My parent’s private discussions began to go public, their concerns and questions directed at me—all prompted by what my mother had seen, so I overhead my mother tell my father. She had come home from the grocery store. My bedroom door was open a crack. She had seen my reflection in the dresser mirror as I tried on some older underwear. “The bra hung from her shoulders with nothing to cling to, her panties—it was like they were hitched to her pelvic bones” was how she described it. She had to stifle the scream inside of her, she had said, and quietly retreat to the bathroom, where she had sobbed into a bath towel. Is that how they see me?

That night at dinner it began again. Mother told me, "You need to—you must—eat more than that."

I explained about the late snack I’d had at Joni's, pulling an empty candy wrapper from my pocket; one of the empty ones I had found in the school lunchroom during the week.

My dad didn't want to discuss “the situation" at dinner. He broke in with, "How is school going?"

"Fine," I said, getting up from the table to rinse my plate. I didn't want to talk about school. The school counselor’s concerns, the teacher’s comments, the kid’s taunts.

"We need to talk," Mom said.

"Can we do it later? I need to study."

“After you study? No. We need to talk now.” My father’s raised eyebrows and my mother’s glassy stare conveyed their concern.

“I have too much homework,” I told them, and I did. I was falling behind. Unable to study because of the headaches that wrapped around my forehead like a tourniquet, tighter and tighter. They were as regular as the weakness in my bones, my fatigue and my searing stomach. My body, which had quietly acquiesced at first, had begun to fight back.

“You’ve been putting us off about this. You know we have to sit down as a family and work things out. You’re too … emaciated.”

“But I.…”

“This needs to happen now,” my mother shouted.

I ran up the stairs to the bathroom, hearing my dad tell my mom, “Yes, I know we need to do something now. You don’t have to convince me.” He said I looked like the stick figures I drew as a child.

I remembered those pictures. Stick figures of people with houses drawn in Crayola colors of Cornflower, Thistle and Salmon. My parents would hang them from the refrigerator door with cookie and cow magnets. Those were the days when I ate sandwiches, drank milk, felt full, complete.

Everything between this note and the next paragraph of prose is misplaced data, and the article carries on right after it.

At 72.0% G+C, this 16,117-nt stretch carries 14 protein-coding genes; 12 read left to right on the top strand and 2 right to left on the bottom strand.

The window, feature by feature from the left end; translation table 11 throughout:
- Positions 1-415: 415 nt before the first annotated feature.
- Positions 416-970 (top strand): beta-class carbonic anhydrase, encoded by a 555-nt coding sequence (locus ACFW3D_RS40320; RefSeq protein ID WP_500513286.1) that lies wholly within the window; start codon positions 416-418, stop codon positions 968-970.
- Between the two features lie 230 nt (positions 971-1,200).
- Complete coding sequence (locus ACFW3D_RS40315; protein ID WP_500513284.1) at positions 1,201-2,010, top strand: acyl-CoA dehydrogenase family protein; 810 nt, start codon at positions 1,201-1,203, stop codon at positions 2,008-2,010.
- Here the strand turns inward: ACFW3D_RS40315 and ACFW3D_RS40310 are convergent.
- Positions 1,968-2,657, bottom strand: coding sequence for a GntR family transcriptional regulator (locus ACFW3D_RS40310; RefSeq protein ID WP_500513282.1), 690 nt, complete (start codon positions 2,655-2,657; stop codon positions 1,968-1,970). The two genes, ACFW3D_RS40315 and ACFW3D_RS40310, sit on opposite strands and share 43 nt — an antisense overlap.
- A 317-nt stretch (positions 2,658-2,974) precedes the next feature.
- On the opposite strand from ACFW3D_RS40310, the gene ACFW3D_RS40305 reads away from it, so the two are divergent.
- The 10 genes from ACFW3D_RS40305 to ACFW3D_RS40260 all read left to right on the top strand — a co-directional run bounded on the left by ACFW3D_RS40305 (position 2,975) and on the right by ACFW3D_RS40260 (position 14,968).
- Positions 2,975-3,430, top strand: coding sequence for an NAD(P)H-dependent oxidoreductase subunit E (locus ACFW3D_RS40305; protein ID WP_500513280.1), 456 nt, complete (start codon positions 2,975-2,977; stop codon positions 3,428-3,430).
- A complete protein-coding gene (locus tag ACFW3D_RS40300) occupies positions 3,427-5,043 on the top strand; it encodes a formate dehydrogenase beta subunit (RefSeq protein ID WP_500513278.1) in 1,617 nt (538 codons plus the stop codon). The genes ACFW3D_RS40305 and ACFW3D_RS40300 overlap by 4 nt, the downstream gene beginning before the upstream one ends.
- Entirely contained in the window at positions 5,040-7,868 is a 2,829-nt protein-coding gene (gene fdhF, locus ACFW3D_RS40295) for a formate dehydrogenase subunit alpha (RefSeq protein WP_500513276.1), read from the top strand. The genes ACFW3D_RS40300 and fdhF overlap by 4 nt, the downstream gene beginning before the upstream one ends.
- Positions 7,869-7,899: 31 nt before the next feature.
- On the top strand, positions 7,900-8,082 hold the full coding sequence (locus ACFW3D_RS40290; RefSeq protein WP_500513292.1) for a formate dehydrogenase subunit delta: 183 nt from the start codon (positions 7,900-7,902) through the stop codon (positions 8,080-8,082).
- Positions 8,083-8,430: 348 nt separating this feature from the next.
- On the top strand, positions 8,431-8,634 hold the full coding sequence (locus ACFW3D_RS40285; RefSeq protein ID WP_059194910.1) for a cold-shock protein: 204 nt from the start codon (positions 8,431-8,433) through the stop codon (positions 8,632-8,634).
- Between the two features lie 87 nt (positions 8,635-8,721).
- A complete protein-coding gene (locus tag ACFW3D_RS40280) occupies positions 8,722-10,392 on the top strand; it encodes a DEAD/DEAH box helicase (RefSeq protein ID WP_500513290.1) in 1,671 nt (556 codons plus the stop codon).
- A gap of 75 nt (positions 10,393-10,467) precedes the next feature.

In the bathroom I weighed myself and did what I did every night—I looked at the 87-pound girl in the mirror and searched for improvements that could be made. But really, there were none to find. I didn’t know what else I could do.

I heard my mother walking down the hall and I ran into my bedroom, locking the door behind me. She knocked.

“We will talk about this. You need help. Jane? Jane!”

I got into bed, pulling the blankets over my head. I heard her talking outside my door. Then my dad, “Jane. Open the door. We have to talk.”

I heard them talk of my possible hospitalization until they either finally left, or I fell asleep. I don’t know which. All I know is I awoke later to see the streetlight seeping through the blinds. It lit up Cindy's side of the room, spotlighting her posters of Marilyn Monroe, her idol. Marilyn on the Florida beach in Some Like it Hot. Marilyn in a white halter dress, air flowing through the street grate blowing her dress up above her thighs. Seven Year Itch. Marilyn dressed in a red sequined gown in Gentlemen Prefer Blondes. I turned away from the full thighs and plush breasts and toward the nightstand. There sat the peach blossom that I had held earlier that day. Without nurturing limbs, it had become useless, shriveled: it would produce no lush peach. And I wondered, as I held the dried-up blossom again in my palms, how I could return to a world of roundness and ripeness, of peaches ready to be plucked.